Bergljot Hobæk Haff was a teacher's daughter from Holmestrand (Botne) and qualified as a teacher herself in 1947. She had a child in her first marriage. In 1956, she published her debut work, Raset (1956; Eng. tr. The Landslide), a novel about a woman with an artistic disposition and her destructive and power-seeking husband. Bergljot Hobæk Haff, who experiments with narrative forms, has written a dozen or so novels of increasing complexity, such as Heksen, 1974, about how women come to express themselves and write. In her writing she tries to uncover the role of women as mothers, whores, and witches.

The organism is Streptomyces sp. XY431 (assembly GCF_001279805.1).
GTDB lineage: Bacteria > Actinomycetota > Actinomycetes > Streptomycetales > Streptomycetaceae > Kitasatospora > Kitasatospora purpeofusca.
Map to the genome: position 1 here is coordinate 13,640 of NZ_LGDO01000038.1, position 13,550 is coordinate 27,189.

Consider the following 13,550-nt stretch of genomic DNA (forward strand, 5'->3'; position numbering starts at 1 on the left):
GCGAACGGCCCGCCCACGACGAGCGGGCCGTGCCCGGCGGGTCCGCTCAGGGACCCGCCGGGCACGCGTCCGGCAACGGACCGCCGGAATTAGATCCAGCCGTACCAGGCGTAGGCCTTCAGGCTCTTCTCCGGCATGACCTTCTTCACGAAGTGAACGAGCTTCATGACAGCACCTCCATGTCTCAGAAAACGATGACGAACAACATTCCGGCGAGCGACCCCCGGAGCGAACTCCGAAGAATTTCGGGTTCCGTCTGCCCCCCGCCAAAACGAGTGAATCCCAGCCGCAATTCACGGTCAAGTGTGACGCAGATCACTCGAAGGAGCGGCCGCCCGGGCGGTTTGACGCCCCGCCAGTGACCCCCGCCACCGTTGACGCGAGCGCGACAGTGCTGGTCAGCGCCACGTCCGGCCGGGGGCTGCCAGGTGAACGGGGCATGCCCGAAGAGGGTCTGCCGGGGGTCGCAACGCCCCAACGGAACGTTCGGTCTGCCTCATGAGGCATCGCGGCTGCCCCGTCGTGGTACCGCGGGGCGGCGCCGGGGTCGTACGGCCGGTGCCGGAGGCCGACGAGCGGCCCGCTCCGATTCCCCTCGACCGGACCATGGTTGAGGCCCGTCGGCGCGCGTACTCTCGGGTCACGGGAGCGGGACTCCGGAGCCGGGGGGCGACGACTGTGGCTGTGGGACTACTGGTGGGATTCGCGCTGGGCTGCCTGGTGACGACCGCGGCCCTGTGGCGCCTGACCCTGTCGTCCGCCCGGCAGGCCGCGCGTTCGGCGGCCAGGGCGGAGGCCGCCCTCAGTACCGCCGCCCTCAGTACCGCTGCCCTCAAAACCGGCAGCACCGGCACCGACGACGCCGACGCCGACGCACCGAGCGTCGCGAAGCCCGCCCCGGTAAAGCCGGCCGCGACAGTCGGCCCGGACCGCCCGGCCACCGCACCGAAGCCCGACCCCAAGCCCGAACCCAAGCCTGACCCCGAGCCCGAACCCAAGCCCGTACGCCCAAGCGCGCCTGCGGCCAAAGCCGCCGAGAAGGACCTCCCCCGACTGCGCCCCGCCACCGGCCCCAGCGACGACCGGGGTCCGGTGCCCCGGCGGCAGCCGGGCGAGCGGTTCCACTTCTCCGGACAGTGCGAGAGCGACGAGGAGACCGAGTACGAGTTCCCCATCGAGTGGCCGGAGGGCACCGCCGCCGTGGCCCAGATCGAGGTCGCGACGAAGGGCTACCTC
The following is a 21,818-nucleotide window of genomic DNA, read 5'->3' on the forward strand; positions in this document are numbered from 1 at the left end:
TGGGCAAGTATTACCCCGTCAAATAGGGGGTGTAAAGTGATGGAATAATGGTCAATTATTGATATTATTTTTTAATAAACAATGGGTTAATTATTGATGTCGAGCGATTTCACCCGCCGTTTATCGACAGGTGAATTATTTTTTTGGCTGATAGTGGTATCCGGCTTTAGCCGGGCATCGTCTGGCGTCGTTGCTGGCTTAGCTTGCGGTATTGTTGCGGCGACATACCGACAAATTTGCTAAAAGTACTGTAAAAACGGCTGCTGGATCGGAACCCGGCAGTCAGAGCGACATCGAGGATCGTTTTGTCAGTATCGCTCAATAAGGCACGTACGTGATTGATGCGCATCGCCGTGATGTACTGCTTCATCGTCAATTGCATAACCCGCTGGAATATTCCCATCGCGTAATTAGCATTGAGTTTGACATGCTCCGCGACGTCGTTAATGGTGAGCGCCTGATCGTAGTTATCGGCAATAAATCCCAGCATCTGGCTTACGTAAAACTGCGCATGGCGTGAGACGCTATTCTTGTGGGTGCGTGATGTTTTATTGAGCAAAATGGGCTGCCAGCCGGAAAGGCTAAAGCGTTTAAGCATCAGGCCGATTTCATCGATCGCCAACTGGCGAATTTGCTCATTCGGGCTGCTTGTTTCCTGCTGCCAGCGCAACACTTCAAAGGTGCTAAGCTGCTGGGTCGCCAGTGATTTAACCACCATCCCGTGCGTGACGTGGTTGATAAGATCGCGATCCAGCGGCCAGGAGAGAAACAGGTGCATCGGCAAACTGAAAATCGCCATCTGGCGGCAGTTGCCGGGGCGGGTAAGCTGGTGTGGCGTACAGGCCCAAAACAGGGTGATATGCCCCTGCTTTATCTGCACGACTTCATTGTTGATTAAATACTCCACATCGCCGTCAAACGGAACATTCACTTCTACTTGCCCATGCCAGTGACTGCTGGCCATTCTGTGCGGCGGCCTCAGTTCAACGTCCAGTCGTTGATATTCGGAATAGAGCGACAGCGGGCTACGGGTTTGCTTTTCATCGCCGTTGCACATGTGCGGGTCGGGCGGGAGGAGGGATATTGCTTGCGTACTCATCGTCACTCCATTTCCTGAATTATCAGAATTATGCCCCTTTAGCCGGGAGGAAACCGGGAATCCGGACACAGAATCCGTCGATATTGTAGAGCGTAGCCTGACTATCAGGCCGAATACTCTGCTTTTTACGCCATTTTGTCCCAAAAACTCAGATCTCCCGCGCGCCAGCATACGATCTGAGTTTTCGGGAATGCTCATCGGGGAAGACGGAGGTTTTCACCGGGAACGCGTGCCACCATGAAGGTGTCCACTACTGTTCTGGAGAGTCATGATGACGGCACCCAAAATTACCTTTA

She has received several prizes and has been nominated twice for the Nordic Council's Literature Prize: in 1989 for her novel Den guddommelige tragedie about black South Africa and in 1992 for Renhetens pris, a medieval novel on the inquisition. Her highly acclaimed novel Skammen, 1996, a family chronicle set in the twentieth century, highlighted once again Bergljot Hobæk Haff's status as one of Norway's great story-tellers.
Additions by the editorial team 2011:
The above biography was first published in 1998. Since then, Bergljot Hobæk Haff has written the novels Sigbrits bålferd, 1999, Den evige jøde, 2002, and Attentatet, 2004.